Theme G, M, A
We all have opinions, ideas and feelings that
we would like
to share but sometimes it is difficult to talk about them.
Writing a letter can be a better way to say what you think.
• Those related to the theme of the
• To encourage participants to express
their views and feelings
• To promote empathy and understanding
about differing points of view about a particular issue
• To encourage participation by members
of the group who find it hard to speak in front of others
• To start discussion about solidarity,
equality and mutual respect.
This activity should be done over one or
two days and fitted into a wider programme.
Part A: 30 minutes
Part B: 15 minutes
Part C: 30 minutes
Part D: 45 minutes
Group size: 5
• Pens and paper
• Access to a photocopier
Part A: Identify two or three participants
and ask them to write a personal letter to another member
of the group about a particular issue e.g. about being a
member of a minority, racism, Europe, injustice etc. The
letters should end with an invitation to reply for example,
"What do you think about it?", "Can you help
me with this?", "What is your opinion?"
Part B: At the beginning of the next
session, ask the writers to read their letters to the
Part C: Ask the people to whom the
letters were addressed write their replies.
Part D: At the end of the session
or the next time the group meets ask the recipients to read
out their replies.
Debriefing and evaluation
Start the discussion by asking the participants
who wrote the letters to say what they learned from the
activity and then ask the rest of the group to say what
they learned from listening to them. Continue the discussion
with the whole group about the issues that were raised in
Tips for the facilitator
This activity provides an excellent opportunity
for people to think clearly about what they feel or want
to say about an issue. It provides an opportunity for participants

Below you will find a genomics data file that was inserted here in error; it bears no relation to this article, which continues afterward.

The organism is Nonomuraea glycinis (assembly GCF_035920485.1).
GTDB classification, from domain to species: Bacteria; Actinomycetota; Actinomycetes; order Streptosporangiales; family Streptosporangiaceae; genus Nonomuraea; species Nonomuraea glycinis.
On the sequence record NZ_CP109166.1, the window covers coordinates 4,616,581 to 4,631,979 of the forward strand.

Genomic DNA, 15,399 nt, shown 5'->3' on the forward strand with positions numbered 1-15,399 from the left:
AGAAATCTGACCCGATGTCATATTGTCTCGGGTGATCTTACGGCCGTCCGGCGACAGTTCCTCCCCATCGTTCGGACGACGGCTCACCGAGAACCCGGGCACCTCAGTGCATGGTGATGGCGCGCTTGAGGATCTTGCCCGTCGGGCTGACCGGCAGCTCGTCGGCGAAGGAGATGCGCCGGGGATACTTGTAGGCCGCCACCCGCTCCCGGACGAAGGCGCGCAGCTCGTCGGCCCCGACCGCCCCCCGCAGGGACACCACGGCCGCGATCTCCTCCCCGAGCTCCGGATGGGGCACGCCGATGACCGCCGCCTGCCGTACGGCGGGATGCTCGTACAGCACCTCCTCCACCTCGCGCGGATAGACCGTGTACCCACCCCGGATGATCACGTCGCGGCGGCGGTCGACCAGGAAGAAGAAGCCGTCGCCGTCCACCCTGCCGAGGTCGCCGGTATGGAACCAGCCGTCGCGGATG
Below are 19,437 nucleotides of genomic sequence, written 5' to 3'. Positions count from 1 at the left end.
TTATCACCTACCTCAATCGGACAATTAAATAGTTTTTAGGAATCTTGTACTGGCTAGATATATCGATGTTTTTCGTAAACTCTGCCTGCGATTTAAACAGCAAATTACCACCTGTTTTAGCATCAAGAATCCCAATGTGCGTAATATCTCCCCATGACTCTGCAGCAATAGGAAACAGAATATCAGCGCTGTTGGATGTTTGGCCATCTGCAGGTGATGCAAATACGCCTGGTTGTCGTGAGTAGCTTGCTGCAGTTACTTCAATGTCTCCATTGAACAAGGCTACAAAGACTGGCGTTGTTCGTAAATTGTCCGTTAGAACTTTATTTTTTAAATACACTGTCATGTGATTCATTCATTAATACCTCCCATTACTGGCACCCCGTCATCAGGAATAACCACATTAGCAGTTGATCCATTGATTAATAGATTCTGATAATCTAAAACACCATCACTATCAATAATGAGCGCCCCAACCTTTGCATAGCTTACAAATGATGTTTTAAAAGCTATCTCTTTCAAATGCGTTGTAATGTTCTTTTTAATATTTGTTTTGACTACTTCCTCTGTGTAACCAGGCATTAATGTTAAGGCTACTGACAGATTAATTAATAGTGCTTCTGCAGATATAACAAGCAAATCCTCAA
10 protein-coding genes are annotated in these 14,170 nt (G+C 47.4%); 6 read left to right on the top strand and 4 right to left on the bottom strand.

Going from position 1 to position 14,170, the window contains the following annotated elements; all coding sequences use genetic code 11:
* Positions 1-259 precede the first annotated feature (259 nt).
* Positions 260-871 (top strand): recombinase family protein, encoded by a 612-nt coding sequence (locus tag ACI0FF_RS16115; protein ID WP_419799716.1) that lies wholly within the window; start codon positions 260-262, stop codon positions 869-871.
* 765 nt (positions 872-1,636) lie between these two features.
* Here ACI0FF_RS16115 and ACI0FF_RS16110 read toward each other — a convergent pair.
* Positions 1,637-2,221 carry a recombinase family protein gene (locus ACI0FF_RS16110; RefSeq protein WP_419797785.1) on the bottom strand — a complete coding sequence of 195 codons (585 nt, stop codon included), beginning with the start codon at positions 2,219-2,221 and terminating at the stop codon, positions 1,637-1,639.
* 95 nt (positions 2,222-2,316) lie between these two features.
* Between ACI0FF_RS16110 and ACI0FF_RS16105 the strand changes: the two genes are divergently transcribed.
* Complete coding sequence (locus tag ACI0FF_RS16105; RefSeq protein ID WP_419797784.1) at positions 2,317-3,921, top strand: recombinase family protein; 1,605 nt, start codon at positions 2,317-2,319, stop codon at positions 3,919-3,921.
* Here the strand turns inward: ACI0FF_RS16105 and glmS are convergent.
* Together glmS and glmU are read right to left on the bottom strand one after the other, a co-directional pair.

who have difficulties expressing themselves verbally to
contribute to the group discussion. In this way the activity
helps generate very positive group feelings and promotes
personal understanding. It may also be useful when dealing
with conflicts in the group.
This exercise works with any type of group
but it functions particularly well with international groups.
The theme for the letters should be related
to the purpose of the session. For example, if the issue
is 'violence' then the starting point could be a recent
event such as conflicts between different youth groups,
a violent attack on somebody, a police raid on a Roma (Gypsy
or traveller) camp, etc.
Part A: Your choice of the first
writers should be made so as to take into account the diversity
of the group e.g. one person from the majority and another
from the minority; different kinds of minorities; a female
and male, etc.
It is important that those writing the letters
know who each other are so that they do not write to one
another but target other members of the group.
While participants should be told to make
the letters as personal as possible, it must be left to
them to decide to what extent they do so. 'Personal' in
this context means that the participants should somehow
be able to identify with the issues, or that these are particularly
pertinent to them.
One difficulty with this activity may be
that some participants may feel that they 'cannot write'.
They may need to be encouraged. It is very useful to hand
out photocopies of the letters written in part A to each
member of the group.
Suggestions for follow up
Write letters about something that concerns
you. Send them to the appropriate authorities, politicians
or local papers. Make sure your views are known and help
Prisoners are people who need friends to
write to them. Perhaps the group would like to consider
doing this. They could find out more, particularly about
what it is like to be a prisoner on death row by doing the
tomorrow comes' in Compass. It raises issues about the
right to life and the right not to be subjected to cruel,
inhuman or degrading treatment.
It is not easy to start writing letters.
It may help the group to discuss some fictitious letters
first. They could try discussing what they would write to
the young people who wrote the 'Stories
told by young people', section 4 of Domino.
Writing letters isn't easy. It can be very
hard to say exactly what you mean, you have to choose your
words carefully. If you are interested you could try 'White
future' which is an activity to explore the origins
of words and how, by association, their meaning changes.